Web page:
I opened my eyes to a spider finishing her web on one of the iron rods that supported my bed. The organic thread changed colors, a rainbow dancing across a tightrope, as the sun birthed newborn rays through an opening between the curtains. My body lay limp and unmoving. Bones, muscles, joints, flesh, and brain unite, form a choir, a symphony, and start to shriek out the sounds of suffering.
Amidst the confusion, chaos, crisis, and the cries, you were conceived on the night before, yet not realized for years afterward.
His words echo in my ear.
“You hair looks like spun gold. You are my treasure.”
I want to hide. To be a buried treasure, long encased in a splintered wooden box with a pad lock, sunk deep into the Earth, under an invisible ‘X.’
I collected the brokenness that surrounded me. I grabbed pieces until my fists were full, clutching to whatever used to be me. I didn’t know that not all the damage was mine.
For years I tried to put the puzzle of myself back together, never understanding there were more parts than there should’ve been. I just kept rearranging, reconfiguring them, assuming I was putting it all together wrong.
I was determined to make you fit. I shaved down other pieces of me to make room for you until I was exhausted and decided that maybe I wasn’t a square puzzle. I was different. Not in an attractive, unique or empowering way; it was ok and even better, it made sense.
That is how we met, dear Shame.
You were abandoned. Carelessly or with contempt, you were left on my bedroom floor or the doorstep of my subconscious. I couldn’t just walk away. I tried, but I couldn’t pretend you didn’t exist. Someone had to take responsibility. If it wasn’t his fault, it must’ve been mine, right?
To deny you was not in my nature, not who I was.
You started out a small, subtle voice, familiar and at the same time, strange. At first, you made me want to try harder, pointing out my flaws and shortcomings. You pushed and made me want to be a better person.
I took you in before I was ready. I tried to do the best I could. I treated you as my own. How could I not? We played games, games you started for your amusement. I fed you and nurtured you. I gave you shoulder-back rides almost everywhere we went. Now I see that I have no idea what the world looks like or even my own face, except through your eyes.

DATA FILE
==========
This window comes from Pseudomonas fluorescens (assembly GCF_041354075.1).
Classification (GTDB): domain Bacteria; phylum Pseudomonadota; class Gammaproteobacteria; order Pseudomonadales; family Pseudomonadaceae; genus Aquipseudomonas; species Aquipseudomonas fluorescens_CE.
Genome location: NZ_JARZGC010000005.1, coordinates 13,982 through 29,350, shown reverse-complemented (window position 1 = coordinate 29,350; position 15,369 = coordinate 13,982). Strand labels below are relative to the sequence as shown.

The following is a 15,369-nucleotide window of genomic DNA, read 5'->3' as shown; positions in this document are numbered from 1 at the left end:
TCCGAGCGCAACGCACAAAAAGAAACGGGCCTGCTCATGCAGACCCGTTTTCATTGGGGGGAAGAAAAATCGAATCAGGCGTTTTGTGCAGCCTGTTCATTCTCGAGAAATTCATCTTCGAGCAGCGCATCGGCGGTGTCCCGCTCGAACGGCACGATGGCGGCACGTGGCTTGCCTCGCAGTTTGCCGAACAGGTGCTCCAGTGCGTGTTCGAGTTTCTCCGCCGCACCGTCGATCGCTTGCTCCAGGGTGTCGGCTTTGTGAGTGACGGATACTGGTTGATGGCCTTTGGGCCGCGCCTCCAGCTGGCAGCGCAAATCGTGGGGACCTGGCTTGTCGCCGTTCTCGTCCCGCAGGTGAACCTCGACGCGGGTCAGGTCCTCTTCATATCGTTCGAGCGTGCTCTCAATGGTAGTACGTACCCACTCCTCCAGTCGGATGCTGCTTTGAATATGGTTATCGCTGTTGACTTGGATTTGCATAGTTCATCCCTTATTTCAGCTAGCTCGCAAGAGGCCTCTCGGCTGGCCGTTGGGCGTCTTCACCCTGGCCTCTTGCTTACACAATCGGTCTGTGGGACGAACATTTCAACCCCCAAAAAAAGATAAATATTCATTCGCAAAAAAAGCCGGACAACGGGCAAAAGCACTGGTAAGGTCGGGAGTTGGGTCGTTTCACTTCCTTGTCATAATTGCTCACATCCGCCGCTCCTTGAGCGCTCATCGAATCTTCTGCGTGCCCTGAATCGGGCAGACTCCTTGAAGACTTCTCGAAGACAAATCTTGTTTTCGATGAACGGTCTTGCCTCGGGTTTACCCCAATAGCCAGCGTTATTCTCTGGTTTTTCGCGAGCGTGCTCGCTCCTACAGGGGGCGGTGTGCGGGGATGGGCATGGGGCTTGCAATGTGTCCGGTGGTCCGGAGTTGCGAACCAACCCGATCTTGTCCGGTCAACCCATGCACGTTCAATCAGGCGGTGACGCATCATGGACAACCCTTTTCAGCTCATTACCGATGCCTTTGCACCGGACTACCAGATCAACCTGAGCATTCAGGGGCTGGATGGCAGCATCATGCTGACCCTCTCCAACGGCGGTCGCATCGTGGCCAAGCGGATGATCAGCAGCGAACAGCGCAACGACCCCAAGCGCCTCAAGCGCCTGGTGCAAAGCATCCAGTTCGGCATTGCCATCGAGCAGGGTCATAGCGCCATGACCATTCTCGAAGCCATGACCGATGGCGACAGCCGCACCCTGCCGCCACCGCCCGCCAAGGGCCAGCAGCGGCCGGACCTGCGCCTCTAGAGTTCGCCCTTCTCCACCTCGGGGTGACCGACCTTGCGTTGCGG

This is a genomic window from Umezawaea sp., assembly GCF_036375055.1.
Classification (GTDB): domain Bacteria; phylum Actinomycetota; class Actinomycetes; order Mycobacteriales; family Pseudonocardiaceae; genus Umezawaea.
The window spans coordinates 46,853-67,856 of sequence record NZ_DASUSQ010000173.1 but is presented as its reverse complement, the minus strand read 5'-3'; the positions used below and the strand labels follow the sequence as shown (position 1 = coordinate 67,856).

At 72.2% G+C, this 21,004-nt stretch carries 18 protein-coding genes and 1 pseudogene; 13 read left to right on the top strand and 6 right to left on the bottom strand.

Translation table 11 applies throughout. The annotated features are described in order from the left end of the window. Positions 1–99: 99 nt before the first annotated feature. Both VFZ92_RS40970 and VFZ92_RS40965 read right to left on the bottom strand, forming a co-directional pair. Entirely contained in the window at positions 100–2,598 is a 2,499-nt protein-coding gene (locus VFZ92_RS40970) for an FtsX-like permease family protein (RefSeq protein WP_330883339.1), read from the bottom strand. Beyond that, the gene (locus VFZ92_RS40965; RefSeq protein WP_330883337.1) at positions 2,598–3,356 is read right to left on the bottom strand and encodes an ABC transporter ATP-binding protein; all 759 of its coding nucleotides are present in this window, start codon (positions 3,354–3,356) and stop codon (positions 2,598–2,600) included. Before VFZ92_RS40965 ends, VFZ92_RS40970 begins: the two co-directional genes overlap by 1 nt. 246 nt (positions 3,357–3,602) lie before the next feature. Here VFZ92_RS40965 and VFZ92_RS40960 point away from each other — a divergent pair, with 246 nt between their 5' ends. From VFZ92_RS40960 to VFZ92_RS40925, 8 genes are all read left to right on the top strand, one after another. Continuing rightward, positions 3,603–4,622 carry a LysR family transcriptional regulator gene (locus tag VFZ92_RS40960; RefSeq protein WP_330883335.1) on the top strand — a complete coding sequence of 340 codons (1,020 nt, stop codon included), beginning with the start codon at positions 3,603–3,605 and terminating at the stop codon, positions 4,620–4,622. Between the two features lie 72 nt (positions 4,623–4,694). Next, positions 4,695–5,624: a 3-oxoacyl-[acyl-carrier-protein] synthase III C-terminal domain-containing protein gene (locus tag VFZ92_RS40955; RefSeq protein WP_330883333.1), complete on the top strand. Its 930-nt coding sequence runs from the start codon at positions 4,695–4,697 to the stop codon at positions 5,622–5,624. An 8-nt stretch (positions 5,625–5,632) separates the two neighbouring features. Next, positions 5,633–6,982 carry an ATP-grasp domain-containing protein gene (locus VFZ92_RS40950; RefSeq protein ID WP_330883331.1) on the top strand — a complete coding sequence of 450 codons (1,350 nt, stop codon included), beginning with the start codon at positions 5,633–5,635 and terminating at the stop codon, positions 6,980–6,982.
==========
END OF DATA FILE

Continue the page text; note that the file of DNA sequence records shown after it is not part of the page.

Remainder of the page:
I took on an adult role. I took responsibility for you. You’re much more than a big kid now, larger than life even.
I find myself looking back on our relationship and wondering why it is I’m even writing this letter to you.
Why do I cling to you? Why do I refuse to let you go? You got mean, and I don’t know why you took it out on me. You, along with your dad, my dad, OUR dad, convinced me I was bad. I was bad at school, with failing grades as testimony. I was bad at relationships, with zero friends to defend me. I was even bad at drinking and drug use, said the emergency room doctor who pumped my stomach in the 9th grade.
Why did YOU even keep me around? You needed me for something, you and he. You both used me when the want arose and as of late, you both have convinced me that I’m not even good for fifteen minutes of fun anymore.
And yet, I think in your own way, you tried to please me too. You worked hard at growing strong, and it became such a struggle to ignore you when you spoke out of turn or when you hit that rebellious streak. Should I be proud that I raised such a healthy, determined child? I don’t know. Then again, I don’t want to deprive HIM of you. After all, you are more his son than I am his daughter.
Brace yourself. Someday soon, I will take you back to where you were so recklessly created and cast off. Hopefully you’ll be able to find where you belong and take revenge on your deadbeat dad.
For now, I close my eyes and remember the spider web, formed under the bed belonging to my previous self. I think of Charlotte’s Web, when Charlotte’s babies are born and almost immediately fly off to start their new life, paying Wilbur no mind. He was their mother’s friend, from another lifetime. It’s time for you too, to leave the nest, the web, the part of me that was never meant to be.
Celeste is a Minneapolis/St. Paul-based freelance writer. Her work has appeared in two anthologies and most recently, the MN Women’s Press.